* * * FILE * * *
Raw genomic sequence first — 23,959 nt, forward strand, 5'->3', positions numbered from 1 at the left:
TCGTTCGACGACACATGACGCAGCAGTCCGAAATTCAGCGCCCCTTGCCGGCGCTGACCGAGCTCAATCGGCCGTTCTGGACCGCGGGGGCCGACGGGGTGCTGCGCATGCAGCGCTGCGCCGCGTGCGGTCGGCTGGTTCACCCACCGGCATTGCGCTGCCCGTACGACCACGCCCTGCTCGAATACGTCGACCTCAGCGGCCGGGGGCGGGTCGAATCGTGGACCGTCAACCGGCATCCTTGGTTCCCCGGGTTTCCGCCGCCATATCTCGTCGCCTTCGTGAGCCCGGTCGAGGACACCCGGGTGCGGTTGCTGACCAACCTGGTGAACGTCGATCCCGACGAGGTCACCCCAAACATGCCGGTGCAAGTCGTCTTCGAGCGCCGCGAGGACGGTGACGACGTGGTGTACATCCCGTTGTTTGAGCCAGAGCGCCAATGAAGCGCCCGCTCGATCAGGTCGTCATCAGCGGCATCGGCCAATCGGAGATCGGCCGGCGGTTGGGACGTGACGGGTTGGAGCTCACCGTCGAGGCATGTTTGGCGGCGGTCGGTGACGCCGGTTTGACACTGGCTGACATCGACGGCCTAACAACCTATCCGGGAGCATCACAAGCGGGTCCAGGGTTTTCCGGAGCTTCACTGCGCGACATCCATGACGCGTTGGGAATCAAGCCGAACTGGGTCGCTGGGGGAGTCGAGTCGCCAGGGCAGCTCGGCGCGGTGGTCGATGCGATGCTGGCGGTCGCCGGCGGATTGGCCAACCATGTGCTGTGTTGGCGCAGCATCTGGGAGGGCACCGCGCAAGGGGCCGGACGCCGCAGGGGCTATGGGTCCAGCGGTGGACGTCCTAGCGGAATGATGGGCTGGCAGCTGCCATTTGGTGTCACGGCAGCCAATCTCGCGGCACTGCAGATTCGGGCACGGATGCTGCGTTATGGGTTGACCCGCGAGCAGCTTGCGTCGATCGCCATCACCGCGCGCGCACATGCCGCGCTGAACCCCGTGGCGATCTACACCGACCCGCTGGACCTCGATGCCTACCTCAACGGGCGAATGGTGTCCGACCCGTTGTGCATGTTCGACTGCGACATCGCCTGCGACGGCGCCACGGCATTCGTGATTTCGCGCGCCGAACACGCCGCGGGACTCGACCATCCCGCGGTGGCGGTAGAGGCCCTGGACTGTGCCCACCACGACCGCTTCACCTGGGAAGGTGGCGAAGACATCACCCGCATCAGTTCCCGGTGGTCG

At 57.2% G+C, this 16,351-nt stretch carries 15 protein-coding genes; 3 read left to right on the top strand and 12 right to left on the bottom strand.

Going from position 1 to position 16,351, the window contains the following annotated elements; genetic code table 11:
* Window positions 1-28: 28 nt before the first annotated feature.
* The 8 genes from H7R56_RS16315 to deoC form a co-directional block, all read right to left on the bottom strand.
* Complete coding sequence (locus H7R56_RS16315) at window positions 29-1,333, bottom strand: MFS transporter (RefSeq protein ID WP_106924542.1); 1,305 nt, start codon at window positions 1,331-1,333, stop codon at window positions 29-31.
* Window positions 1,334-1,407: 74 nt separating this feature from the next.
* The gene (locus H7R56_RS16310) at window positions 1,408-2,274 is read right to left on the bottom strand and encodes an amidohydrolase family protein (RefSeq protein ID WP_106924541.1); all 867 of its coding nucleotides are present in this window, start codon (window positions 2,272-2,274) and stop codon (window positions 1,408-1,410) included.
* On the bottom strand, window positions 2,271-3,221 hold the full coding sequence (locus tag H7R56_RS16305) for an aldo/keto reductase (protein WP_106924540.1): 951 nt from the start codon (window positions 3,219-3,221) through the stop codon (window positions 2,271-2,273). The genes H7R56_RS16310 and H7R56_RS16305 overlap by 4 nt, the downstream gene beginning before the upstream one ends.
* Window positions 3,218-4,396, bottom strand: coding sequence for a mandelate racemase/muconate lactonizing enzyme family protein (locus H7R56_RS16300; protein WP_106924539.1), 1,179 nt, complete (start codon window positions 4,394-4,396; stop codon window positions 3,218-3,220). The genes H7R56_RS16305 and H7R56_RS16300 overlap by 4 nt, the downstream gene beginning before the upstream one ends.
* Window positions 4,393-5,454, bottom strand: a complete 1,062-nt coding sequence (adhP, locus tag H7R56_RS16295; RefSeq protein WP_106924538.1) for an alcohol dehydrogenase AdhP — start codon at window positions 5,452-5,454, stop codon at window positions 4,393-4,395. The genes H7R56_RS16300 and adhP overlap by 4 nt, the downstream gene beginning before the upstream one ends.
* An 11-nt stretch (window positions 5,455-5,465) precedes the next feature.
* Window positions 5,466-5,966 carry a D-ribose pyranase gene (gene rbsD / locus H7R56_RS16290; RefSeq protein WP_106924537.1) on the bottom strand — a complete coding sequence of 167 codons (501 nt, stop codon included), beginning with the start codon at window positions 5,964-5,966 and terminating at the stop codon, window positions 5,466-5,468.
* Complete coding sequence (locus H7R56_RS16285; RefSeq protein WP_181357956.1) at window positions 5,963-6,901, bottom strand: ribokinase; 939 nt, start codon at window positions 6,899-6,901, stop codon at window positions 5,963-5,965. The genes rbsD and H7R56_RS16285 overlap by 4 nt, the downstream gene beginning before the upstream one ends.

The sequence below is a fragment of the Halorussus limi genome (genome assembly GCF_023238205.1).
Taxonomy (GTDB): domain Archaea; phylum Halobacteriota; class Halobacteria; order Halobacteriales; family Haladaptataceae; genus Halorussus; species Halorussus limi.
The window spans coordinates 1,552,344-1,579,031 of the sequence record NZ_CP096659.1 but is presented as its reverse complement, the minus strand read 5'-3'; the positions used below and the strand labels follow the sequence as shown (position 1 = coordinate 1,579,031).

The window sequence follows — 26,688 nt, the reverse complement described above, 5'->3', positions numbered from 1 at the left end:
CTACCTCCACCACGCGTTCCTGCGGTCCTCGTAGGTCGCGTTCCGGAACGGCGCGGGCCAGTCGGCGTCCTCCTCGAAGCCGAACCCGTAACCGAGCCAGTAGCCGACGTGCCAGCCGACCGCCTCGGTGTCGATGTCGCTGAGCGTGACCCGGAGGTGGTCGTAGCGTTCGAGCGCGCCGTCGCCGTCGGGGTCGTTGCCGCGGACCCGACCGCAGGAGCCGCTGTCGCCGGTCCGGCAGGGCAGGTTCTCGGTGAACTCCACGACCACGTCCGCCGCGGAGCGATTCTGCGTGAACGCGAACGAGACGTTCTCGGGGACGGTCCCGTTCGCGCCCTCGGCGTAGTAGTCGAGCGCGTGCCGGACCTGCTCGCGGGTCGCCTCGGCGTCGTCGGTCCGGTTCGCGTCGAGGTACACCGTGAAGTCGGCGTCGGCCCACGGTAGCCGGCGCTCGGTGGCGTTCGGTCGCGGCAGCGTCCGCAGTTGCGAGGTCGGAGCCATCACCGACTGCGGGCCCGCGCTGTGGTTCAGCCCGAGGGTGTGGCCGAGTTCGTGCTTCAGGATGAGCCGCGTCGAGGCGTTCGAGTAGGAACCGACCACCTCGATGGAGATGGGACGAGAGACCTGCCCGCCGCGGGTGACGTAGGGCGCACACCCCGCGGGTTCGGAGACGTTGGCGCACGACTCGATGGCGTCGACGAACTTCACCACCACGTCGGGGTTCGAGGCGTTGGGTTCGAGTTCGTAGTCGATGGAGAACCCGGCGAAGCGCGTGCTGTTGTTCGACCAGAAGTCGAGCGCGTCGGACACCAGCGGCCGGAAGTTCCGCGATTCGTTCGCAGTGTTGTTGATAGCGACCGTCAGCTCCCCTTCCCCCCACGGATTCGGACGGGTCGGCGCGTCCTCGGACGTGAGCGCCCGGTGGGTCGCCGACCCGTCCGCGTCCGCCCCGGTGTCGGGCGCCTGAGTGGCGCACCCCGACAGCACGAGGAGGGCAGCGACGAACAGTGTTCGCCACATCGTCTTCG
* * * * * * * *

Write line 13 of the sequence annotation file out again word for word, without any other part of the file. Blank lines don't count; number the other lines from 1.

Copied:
* An 11-nt stretch (window positions 5,455-5,465) precedes the next feature.